There be theories that Anne Bonny returned to her husband in Nassau, her family home in England or perhaps she resumed a life of piracy. The world may never know the rest o' her story! http://bit.ly/2lRL7nb

The Original Buccaneers

Across history n' the world o'er there have been many who be dubbed "Pirates!" Sometimes ye will have regional varieties that be immediately identifiable by an age old nickname, such as the Barbary Corsairs. Fer Caribbean Pirates ye would likely hear the term Buccaneer. It's certainly popular enough that arrr own Tampa Bucs use it fer their sports team!

Buccaneers have incredibly humble origins, they did not start out as cut throats n' rogues. In the early 17th Century Hispaniola was home to many French hunters who had no land of thar own, who made their living huntin' n' barbecuing wild boar n' other creatures. Thar Smoke Huts were referred to as boucanes, where they cooked all of the meat they harvested from the local wild life usin' Native Caribbean techniques. Effectively they cooked the predecessor to Jerked Meat, as well as Jerky!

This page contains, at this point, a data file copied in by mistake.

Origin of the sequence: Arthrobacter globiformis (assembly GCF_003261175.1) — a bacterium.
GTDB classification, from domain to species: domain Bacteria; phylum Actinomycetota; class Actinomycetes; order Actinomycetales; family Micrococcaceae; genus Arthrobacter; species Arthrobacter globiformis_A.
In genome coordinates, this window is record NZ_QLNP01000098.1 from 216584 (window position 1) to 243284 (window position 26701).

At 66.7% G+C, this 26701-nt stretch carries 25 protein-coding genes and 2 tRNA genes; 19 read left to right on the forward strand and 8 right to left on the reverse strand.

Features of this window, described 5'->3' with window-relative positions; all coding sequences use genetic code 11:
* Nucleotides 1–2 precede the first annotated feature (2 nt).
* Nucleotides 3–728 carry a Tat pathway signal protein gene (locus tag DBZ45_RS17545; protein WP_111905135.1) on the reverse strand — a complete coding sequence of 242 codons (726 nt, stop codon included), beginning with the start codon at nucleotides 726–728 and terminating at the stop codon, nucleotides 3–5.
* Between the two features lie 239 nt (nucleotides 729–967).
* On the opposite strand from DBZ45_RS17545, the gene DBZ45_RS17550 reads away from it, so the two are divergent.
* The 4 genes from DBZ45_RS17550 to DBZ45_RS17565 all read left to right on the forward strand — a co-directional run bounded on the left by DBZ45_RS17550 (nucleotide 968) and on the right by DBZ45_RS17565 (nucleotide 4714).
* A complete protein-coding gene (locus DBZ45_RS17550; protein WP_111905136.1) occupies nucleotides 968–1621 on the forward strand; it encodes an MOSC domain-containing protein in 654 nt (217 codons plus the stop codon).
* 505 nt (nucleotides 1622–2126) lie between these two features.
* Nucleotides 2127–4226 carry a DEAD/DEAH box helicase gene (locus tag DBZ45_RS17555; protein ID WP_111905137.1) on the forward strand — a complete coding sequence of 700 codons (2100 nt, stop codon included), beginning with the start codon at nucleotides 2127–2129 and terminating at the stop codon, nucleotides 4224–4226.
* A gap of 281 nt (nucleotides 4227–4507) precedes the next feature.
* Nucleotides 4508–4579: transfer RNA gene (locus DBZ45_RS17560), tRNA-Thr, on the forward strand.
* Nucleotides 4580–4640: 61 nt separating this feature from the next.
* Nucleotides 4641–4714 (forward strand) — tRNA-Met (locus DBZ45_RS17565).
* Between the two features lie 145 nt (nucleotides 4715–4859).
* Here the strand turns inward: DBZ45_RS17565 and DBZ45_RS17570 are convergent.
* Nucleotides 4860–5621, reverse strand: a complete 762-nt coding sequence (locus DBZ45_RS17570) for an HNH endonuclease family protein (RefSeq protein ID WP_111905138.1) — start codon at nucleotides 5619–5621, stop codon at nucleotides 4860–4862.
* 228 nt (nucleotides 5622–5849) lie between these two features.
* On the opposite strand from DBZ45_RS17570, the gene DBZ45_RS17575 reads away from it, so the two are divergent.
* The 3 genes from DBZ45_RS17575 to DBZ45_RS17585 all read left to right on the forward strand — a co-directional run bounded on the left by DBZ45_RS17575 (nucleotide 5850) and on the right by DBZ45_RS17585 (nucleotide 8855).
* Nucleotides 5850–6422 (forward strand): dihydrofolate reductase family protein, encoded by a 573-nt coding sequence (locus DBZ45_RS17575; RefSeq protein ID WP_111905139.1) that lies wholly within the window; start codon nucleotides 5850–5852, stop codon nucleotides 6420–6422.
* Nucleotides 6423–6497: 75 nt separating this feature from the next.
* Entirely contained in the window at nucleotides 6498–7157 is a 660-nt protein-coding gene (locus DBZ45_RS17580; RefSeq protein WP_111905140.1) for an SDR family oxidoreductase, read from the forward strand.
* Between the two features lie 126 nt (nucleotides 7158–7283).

Off the coast of these wild islands the "Boucaniers" would see Spanish Treasure ships returning to Europe with New World Riches, as well as the raiders n' early Caribbean pirates that would prey on their cargo. The hunters sold their meats to the pirates n' it didn't take them too long for many o' them to teach the pirates to cook Buccaneer style, n' for the Hunters to learn how to be Pirates!

Usin' thar small sailin' vessels meant to deftly navigate Caribbean islands they learned to creep aboard Spanish merchant ships n' became natural enemies of the Empire. O'ertime the Anglicized word Buccaneer became synonymous with Pirate or Privateer regardless o' nation.

Fer much o' the 17th Century Hispaniola became a large point o' contention between these Buccaneers n' the Spanish. One o' the most popular pirate havens, Tortuga was on a small isle off the northwest coast of Haiti, it was a popular hangout for French Buccaneers!